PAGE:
Wednesday, September 27, 2006

I got my first real review for Self Storage, from Publisher's Weekly. When I saw an email from my editor with "first review!" as the subject line, my heart started pounding a million miles a second--I wasn't expecting a review to come in so soon. I am hesitant to post it here because it gives away more of the plot than I would like to share. If I can find a link, I'll post it here so anyone who's curious can take a look. My agent and editor assure me it is a good review (it calls my main character "endearing" and "juicy", which makes me happy) but there is one negative sentence and it's a doozy. It just about knocked the wind out of me. It calls the political musings in the book "unsatisfying and banal." Unsatisfying and banal! Yikes! I think this cut deeply because the political aspect of the book (not to mention my life) is very important to me. Ah well. My agent told me she has a friend who references all his bad reviews when he does readings, and always gets a laugh. So if I say something along the lines of "I'm reading from my politically unsatisfying and banal book" at a reading, you'll know why! It's crazy how those few negative words can burn into the brain while all the lovely ones fade away so quickly!

Salon.com is featuring an essay today written by a first time author struggling with bad first reviews. As my editor assured me, the trade reviewers (PW, Kirus, etc.) tend to be a little cranky. I hope the author of the essay will find some more thoughtful reviews elsewhere--his book sounds wonderful. Plus, I need to keep reminding myself that my PW review is not bad; it just has that one whopper of a sentence!

The sting of that sentence was alleviated greatly by the fact that I received an amazing blurb from Barbara Kingsolver today. Barbara read an early draft of the book and was very honest with me about all of its flaws and all the work I had ahead of me. She said she would only write an endorsement for a book she truly believes in. I'm so delighted that she believes in it now. Here's what she wrote:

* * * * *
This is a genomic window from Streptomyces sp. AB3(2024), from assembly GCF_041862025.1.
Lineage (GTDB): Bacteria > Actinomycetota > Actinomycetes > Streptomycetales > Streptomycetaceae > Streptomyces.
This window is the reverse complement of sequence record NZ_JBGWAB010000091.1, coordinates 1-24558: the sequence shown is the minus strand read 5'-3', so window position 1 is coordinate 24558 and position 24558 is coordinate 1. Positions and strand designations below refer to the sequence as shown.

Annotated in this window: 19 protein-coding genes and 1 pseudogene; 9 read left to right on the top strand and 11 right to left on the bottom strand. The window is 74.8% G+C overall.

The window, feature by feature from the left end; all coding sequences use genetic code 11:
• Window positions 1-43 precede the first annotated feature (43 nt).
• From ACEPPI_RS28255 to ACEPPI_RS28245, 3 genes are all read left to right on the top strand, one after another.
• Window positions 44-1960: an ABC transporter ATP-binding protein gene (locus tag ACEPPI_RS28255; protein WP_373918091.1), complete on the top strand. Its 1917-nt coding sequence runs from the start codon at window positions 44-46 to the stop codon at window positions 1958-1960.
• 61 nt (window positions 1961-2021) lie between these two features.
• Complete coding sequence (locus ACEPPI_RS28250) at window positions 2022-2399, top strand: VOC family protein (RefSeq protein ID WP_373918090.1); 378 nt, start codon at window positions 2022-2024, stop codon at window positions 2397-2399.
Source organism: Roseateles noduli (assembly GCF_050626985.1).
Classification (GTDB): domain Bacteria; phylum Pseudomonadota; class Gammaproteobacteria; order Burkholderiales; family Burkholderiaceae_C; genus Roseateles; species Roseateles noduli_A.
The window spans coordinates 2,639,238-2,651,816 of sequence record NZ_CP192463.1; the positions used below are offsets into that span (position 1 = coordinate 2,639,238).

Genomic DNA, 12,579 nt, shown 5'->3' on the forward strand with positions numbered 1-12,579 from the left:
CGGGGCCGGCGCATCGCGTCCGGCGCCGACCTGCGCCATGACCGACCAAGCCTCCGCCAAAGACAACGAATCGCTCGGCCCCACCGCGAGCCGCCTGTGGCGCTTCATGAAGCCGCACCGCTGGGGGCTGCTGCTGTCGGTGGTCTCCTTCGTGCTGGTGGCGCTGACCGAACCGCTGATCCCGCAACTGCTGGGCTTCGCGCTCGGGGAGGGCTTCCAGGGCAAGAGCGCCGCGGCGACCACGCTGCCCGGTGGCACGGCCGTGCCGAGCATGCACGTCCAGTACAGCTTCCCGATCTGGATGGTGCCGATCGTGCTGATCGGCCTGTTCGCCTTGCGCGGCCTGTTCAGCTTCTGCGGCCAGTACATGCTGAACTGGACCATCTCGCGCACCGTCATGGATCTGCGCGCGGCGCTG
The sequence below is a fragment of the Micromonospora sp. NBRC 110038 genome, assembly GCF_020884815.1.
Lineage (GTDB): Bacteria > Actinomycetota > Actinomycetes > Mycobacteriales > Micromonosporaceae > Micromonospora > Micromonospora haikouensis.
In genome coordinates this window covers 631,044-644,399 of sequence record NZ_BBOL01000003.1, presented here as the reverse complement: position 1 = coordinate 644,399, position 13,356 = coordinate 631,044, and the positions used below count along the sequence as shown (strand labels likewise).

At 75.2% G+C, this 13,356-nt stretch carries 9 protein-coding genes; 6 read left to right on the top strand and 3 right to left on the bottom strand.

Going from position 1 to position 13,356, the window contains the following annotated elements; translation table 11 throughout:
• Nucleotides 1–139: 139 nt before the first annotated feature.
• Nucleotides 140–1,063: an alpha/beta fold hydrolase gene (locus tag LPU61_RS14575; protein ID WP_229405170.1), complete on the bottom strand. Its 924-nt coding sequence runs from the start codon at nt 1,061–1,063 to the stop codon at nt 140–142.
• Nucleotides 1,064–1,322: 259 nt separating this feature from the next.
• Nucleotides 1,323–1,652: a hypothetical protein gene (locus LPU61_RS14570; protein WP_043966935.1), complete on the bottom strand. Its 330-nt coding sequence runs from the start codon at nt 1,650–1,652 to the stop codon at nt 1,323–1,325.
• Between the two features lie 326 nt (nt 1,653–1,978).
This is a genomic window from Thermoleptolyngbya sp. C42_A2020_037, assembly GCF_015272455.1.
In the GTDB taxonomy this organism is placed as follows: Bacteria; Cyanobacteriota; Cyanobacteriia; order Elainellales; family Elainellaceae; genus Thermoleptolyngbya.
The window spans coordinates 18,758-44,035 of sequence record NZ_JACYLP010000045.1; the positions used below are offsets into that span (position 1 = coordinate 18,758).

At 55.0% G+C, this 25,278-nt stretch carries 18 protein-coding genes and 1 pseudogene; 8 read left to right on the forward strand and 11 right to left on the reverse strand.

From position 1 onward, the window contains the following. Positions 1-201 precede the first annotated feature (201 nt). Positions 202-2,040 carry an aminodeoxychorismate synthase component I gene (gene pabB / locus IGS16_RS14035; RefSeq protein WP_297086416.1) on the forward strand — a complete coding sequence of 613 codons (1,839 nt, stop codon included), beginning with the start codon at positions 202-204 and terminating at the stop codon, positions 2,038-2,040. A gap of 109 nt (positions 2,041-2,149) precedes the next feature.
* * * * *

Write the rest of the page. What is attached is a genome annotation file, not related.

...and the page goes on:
"With fluid skill, bold as brass, Gayle Brandeis has revised the "Song of Myself," reconfiguring "self" as an open circle. This is a novel of passion and consequence, identity and accountability. I love the narrator, her children, her wild ride, and this truly American story of getting mad and getting wise."
Her feedback means so much more to me than any anonymous reviewer's!

In other review news, Google Alert recently pointed me to this lovely review of The Book of Dead Birds, written by the fabulous author Damian McNicholl. Thanks so much, Damian!

4 comments:

Andi said...

I agree with Barbara! It's a wonderful book. And don't give a second thought to that review. (Says the author who was just called a bad writer, "a bore," and "no Ann Lamott" by one of the fine, fine anonymous Amazon reviewers. Not that I'm caring about it. In the least. How could I? I'm a bore, after all...)

gayle said...

Aw, thanks so much, Andi (who is the farthest thing from a bore I can imagine!)

xo
gayle

Distressed Jeans said...

Gayle,

It's a wonderful book and a truly satisfying read. Keep thinking positive and realize the critic was probably not held much as a child.

I love Self Storage!!

gayle said...

Thank you so much, Cindy! I like the idea of looking at reviewers that way--it makes me want to give the reviewer a hug instead of a scowl. :) I really appreciate all your sweet words.

xo
gayle